It is estimated that >99% of human genome sequences are the same across the population; however, variations in the rest of the genome are responsible for the diversity of human beings. Single Nucleotide Polymorphisms (SNPs) are one of the most common sequence variations; a single nucleotide (or a small number of them) in a subpopulation is different than the rest of the population. SNPs occur about every 200 bases along the 3 billion- base human genome. They can affect how individuals develop diseases, respond to pathogens and drugs, and are key enablers in realizing the concept of personalized medicine. Methods to detect SNPs (SNP genotyping) are hybridization or enzyme-based. More recently, the next generation of sequencing technologies has been used to identify SNPs, which are suited to identifying multiple SNPs in a small region.
Molecular Biology Primer Designing
In silico PCR refers to computational tools used to calculate theoretical polymerase chain reaction (PCR) results using a given set of primers (probes) to amplify DNA sequences from a sequenced genome or transcriptome.
These tools are used to optimize the design of primers for target DNA or cDNA sequences. Primer optimization has two goals: efficiency and selectivity. Efficiency involves taking into account such factors as GC-content, efficiency of binding, secondary structure, and annealing and melting point (Tm). Primer selectivity requires that the primer pairs not fortuitously bind to random sites other than the target of interest, nor should the primer pairs bind to conserved regions of a gene family. If the selectivity is poor, a set of primers will amplify multiple products besides the target of interest.
In Silico Cloning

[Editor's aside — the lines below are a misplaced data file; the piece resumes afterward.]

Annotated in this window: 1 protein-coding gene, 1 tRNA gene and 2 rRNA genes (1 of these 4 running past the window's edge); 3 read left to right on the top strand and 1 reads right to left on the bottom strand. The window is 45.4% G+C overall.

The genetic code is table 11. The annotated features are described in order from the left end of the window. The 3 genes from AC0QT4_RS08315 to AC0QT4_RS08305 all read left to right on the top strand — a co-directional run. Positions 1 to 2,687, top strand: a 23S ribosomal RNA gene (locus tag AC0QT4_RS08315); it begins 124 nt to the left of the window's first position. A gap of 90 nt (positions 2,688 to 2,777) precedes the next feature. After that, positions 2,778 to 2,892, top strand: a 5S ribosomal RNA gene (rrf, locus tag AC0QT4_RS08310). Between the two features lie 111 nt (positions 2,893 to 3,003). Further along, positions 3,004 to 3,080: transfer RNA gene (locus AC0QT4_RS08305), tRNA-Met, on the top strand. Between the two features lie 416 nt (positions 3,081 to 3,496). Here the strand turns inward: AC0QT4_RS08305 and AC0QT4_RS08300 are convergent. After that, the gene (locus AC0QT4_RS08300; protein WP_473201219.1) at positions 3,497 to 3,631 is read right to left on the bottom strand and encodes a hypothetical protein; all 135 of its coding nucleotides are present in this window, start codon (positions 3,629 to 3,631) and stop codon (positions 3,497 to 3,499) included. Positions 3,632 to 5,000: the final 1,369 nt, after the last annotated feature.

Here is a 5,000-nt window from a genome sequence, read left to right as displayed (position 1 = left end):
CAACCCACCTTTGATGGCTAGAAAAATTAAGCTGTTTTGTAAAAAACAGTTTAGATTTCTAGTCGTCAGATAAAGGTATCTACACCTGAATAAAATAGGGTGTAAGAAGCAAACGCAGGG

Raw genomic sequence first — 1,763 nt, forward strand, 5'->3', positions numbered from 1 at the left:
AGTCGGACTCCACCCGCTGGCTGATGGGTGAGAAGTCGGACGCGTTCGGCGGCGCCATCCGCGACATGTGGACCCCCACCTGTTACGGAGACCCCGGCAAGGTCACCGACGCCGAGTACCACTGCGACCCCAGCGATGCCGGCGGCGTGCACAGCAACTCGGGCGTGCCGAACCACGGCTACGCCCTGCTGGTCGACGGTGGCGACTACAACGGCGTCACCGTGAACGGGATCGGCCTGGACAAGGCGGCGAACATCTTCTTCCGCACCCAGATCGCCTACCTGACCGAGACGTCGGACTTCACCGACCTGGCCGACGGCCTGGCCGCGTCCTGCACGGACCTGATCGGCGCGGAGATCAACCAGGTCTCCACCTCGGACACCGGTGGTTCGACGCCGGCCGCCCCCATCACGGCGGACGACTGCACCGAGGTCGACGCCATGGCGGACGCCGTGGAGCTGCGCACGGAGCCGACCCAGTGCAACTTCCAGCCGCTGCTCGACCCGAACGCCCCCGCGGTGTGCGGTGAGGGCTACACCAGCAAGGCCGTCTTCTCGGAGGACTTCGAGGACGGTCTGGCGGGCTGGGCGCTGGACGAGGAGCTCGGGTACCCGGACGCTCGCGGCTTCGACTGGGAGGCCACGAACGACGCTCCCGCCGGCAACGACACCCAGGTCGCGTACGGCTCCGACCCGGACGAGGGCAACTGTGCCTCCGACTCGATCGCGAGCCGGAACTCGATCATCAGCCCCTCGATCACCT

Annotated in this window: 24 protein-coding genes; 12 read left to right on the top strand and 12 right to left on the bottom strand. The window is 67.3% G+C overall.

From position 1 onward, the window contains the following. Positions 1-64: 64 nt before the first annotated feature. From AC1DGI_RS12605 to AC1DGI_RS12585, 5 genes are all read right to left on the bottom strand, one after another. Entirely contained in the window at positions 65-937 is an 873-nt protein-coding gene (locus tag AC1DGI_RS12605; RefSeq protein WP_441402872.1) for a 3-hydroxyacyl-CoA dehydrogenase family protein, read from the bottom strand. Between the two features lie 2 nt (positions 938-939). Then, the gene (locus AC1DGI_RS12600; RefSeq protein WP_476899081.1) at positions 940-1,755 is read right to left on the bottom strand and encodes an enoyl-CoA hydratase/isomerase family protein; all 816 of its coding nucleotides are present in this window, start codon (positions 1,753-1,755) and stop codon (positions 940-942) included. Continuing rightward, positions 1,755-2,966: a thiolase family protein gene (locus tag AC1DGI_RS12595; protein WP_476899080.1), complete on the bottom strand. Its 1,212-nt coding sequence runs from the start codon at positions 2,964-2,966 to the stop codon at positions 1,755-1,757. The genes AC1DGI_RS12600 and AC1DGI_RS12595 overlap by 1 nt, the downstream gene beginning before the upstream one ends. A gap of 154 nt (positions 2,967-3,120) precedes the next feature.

Cloning is simpler when you can see exactly what you are doing. Now every DNA construct made in your lab can be documented in a rich electronic format using molecular biology software that is easier to use than pen and paper
Pharmacogenomics is the application of genomic approaches and technologies to the identification of drug targets. Examples include trawling entire genomes for potential receptors by bioinformatics means, or by investigating patterns of gene expression in both pathogens and hosts during infection, or by examining the characteristic expression patterns found in tumours or patients samples for diagnostic purposes (possibly in the pursuit of potential cancer therapy targets).

Professor Vinod Prakash Saxena
(Ex-Vice-Chancellor, Jiwaji University, Gwalior)
Advisor ,Sagar Institute of Research Technology & Science, Near ISRO, Ayodhya Bye Pass Road, Bhopal – 462041, India
Hands on Training in Bioinformatics
Malkolak Centre for Bioinformatics (M-CBI) calls for applications from students/freshers/research scholars for Bioinformatics Hands on Training for a duration of 30 days.
The department offers training to
Students pursuing B.Sc /B.Tech /M.Sc / M.Tech and having desire to undergo hands on experience in advanced technology
Freshers with B.Sc / B.Tech /M. Sc / M.Tech and desired to have career in research
Research Scholars inclined towards Bioinformatics
Academic Projects:
We also offer academic projects to students. Currently, we have students working on the following project topics:
In silico cloning of a fragment of PSI vector into PCI mammalian expression vector to construct a hybrid vector capable of expression of two genes
Structural Bioinformatics of BglII restriction enzyme
Comparative analysis of Cytochrome B gene in various mammals
Analysis of 22,246bp region of chromosome 11 in Man
In silico Analysis of Nitrate Reductases – the enzyme involved in synthesis of silver Nanoparticles
We also customize workshops to various colleges & industries. Pl contact for the details.